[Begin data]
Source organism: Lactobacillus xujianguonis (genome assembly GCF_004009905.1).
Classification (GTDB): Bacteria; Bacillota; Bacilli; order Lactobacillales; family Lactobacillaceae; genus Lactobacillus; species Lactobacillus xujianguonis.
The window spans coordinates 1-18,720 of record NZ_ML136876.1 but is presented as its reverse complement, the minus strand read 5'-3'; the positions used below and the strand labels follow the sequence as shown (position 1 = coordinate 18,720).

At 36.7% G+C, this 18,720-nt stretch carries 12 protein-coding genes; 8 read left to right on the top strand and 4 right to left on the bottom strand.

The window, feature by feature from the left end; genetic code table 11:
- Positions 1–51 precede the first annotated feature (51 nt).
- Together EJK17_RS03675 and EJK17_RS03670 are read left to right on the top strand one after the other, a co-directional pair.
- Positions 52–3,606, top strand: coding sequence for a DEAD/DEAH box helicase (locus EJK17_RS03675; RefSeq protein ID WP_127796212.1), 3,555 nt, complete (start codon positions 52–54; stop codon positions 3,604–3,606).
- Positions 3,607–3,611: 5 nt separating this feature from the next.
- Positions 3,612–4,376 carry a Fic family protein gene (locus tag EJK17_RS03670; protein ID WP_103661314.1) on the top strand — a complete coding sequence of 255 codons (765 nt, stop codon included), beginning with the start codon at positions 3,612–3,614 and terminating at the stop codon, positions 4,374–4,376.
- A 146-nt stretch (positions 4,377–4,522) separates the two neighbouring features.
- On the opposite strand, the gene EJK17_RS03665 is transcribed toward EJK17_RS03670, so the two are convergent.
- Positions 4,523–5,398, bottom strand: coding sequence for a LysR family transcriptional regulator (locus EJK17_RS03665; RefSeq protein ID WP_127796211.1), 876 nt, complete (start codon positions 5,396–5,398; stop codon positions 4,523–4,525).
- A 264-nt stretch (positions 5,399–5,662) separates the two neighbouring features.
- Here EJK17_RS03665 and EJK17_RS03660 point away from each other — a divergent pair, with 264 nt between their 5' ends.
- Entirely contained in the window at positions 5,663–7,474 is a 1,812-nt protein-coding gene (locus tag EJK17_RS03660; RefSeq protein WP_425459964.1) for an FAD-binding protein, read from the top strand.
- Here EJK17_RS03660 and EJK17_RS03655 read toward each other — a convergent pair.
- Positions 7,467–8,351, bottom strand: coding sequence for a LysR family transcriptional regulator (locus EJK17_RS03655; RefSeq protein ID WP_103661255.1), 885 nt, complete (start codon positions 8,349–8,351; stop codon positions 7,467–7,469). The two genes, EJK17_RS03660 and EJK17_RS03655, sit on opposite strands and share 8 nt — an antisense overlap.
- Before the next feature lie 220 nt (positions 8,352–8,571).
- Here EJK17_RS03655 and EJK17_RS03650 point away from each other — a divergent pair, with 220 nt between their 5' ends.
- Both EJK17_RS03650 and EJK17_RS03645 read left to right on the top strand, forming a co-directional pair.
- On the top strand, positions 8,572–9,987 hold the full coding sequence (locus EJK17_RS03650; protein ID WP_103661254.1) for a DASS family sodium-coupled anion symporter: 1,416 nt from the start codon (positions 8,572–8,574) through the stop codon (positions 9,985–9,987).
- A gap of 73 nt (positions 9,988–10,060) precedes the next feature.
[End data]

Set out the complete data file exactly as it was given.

Source organism: Lactobacillus xujianguonis (genome assembly GCF_004009905.1).
Classification (GTDB): Bacteria; Bacillota; Bacilli; order Lactobacillales; family Lactobacillaceae; genus Lactobacillus; species Lactobacillus xujianguonis.
The window spans coordinates 1-18,720 of record NZ_ML136876.1 but is presented as its reverse complement, the minus strand read 5'-3'; the positions used below and the strand labels follow the sequence as shown (position 1 = coordinate 18,720).

At 36.7% G+C, this 18,720-nt stretch carries 12 protein-coding genes; 8 read left to right on the top strand and 4 right to left on the bottom strand.

The window, feature by feature from the left end; genetic code table 11:
- Positions 1–51 precede the first annotated feature (51 nt).
- Together EJK17_RS03675 and EJK17_RS03670 are read left to right on the top strand one after the other, a co-directional pair.
- Positions 52–3,606, top strand: coding sequence for a DEAD/DEAH box helicase (locus EJK17_RS03675; RefSeq protein ID WP_127796212.1), 3,555 nt, complete (start codon positions 52–54; stop codon positions 3,604–3,606).
- Positions 3,607–3,611: 5 nt separating this feature from the next.
- Positions 3,612–4,376 carry a Fic family protein gene (locus tag EJK17_RS03670; protein ID WP_103661314.1) on the top strand — a complete coding sequence of 255 codons (765 nt, stop codon included), beginning with the start codon at positions 3,612–3,614 and terminating at the stop codon, positions 4,374–4,376.
- A 146-nt stretch (positions 4,377–4,522) separates the two neighbouring features.
- On the opposite strand, the gene EJK17_RS03665 is transcribed toward EJK17_RS03670, so the two are convergent.
- Positions 4,523–5,398, bottom strand: coding sequence for a LysR family transcriptional regulator (locus EJK17_RS03665; RefSeq protein ID WP_127796211.1), 876 nt, complete (start codon positions 5,396–5,398; stop codon positions 4,523–4,525).
- A 264-nt stretch (positions 5,399–5,662) separates the two neighbouring features.
- Here EJK17_RS03665 and EJK17_RS03660 point away from each other — a divergent pair, with 264 nt between their 5' ends.
- Entirely contained in the window at positions 5,663–7,474 is a 1,812-nt protein-coding gene (locus tag EJK17_RS03660; RefSeq protein WP_425459964.1) for an FAD-binding protein, read from the top strand.
- Here EJK17_RS03660 and EJK17_RS03655 read toward each other — a convergent pair.
- Positions 7,467–8,351, bottom strand: coding sequence for a LysR family transcriptional regulator (locus EJK17_RS03655; RefSeq protein ID WP_103661255.1), 885 nt, complete (start codon positions 8,349–8,351; stop codon positions 7,467–7,469). The two genes, EJK17_RS03660 and EJK17_RS03655, sit on opposite strands and share 8 nt — an antisense overlap.
- Before the next feature lie 220 nt (positions 8,352–8,571).
- Here EJK17_RS03655 and EJK17_RS03650 point away from each other — a divergent pair, with 220 nt between their 5' ends.
- Both EJK17_RS03650 and EJK17_RS03645 read left to right on the top strand, forming a co-directional pair.
- On the top strand, positions 8,572–9,987 hold the full coding sequence (locus EJK17_RS03650; protein ID WP_103661254.1) for a DASS family sodium-coupled anion symporter: 1,416 nt from the start codon (positions 8,572–8,574) through the stop codon (positions 9,985–9,987).
- A gap of 73 nt (positions 9,988–10,060) precedes the next feature.